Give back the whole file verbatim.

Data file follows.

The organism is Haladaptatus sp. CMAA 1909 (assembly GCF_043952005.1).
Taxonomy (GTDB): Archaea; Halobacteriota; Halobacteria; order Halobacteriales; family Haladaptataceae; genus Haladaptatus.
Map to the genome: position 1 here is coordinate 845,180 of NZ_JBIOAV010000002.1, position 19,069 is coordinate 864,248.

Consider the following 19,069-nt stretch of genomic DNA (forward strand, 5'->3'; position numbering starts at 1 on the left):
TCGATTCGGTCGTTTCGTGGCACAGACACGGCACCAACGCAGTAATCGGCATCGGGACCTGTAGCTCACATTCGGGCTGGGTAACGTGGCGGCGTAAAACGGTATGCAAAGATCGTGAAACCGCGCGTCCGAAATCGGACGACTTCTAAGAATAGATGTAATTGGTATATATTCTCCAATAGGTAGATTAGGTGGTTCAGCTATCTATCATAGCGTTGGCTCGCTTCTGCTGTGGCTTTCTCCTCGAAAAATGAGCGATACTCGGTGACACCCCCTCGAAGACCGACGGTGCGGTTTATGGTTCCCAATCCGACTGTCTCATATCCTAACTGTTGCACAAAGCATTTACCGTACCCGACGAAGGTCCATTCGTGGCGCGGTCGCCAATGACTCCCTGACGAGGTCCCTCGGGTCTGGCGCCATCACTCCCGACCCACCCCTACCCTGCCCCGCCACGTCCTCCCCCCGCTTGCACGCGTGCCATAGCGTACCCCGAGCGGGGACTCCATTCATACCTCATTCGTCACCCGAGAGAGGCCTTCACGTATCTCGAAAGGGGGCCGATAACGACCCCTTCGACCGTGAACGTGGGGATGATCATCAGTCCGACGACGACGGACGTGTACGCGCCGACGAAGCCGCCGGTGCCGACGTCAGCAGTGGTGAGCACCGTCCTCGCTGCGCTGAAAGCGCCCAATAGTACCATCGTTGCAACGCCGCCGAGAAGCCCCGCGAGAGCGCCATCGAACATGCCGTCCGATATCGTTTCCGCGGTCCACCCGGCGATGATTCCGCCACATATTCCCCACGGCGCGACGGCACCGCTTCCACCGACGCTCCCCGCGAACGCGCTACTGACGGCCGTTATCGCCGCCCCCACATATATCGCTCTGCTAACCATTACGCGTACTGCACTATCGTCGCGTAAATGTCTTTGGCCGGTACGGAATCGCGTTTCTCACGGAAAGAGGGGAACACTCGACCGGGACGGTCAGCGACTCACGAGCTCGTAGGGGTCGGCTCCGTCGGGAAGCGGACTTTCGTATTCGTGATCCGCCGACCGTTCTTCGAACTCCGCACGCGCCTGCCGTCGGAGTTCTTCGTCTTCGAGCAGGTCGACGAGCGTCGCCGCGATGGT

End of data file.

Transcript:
The organism is Haladaptatus sp. CMAA 1909 (assembly GCF_043952005.1).
Taxonomy (GTDB): Archaea; Halobacteriota; Halobacteria; order Halobacteriales; family Haladaptataceae; genus Haladaptatus.
Map to the genome: position 1 here is coordinate 845,180 of NZ_JBIOAV010000002.1, position 19,069 is coordinate 864,248.

Consider the following 19,069-nt stretch of genomic DNA (forward strand, 5'->3'; position numbering starts at 1 on the left):
TCGATTCGGTCGTTTCGTGGCACAGACACGGCACCAACGCAGTAATCGGCATCGGGACCTGTAGCTCACATTCGGGCTGGGTAACGTGGCGGCGTAAAACGGTATGCAAAGATCGTGAAACCGCGCGTCCGAAATCGGACGACTTCTAAGAATAGATGTAATTGGTATATATTCTCCAATAGGTAGATTAGGTGGTTCAGCTATCTATCATAGCGTTGGCTCGCTTCTGCTGTGGCTTTCTCCTCGAAAAATGAGCGATACTCGGTGACACCCCCTCGAAGACCGACGGTGCGGTTTATGGTTCCCAATCCGACTGTCTCATATCCTAACTGTTGCACAAAGCATTTACCGTACCCGACGAAGGTCCATTCGTGGCGCGGTCGCCAATGACTCCCTGACGAGGTCCCTCGGGTCTGGCGCCATCACTCCCGACCCACCCCTACCCTGCCCCGCCACGTCCTCCCCCCGCTTGCACGCGTGCCATAGCGTACCCCGAGCGGGGACTCCATTCATACCTCATTCGTCACCCGAGAGAGGCCTTCACGTATCTCGAAAGGGGGCCGATAACGACCCCTTCGACCGTGAACGTGGGGATGATCATCAGTCCGACGACGACGGACGTGTACGCGCCGACGAAGCCGCCGGTGCCGACGTCAGCAGTGGTGAGCACCGTCCTCGCTGCGCTGAAAGCGCCCAATAGTACCATCGTTGCAACGCCGCCGAGAAGCCCCGCGAGAGCGCCATCGAACATGCCGTCCGATATCGTTTCCGCGGTCCACCCGGCGATGATTCCGCCACATATTCCCCACGGCGCGACGGCACCGCTTCCACCGACGCTCCCCGCGAACGCGCTACTGACGGCCGTTATCGCCGCCCCCACATATATCGCTCTGCTAACCATTACGCGTACTGCACTATCGTCGCGTAAATGTCTTTGGCCGGTACGGAATCGCGTTTCTCACGGAAAGAGGGGAACACTCGACCGGGACGGTCAGCGACTCACGAGCTCGTAGGGGTCGGCTCCGTCGGGAAGCGGACTTTCGTATTCGTGATCCGCCGACCGTTCTTCGAACTCCGCACGCGCCTGCCGTCGGAGTTCTTCGTCTTCGAGCAGGTCGACGAGCGTCGCCGCGATGGT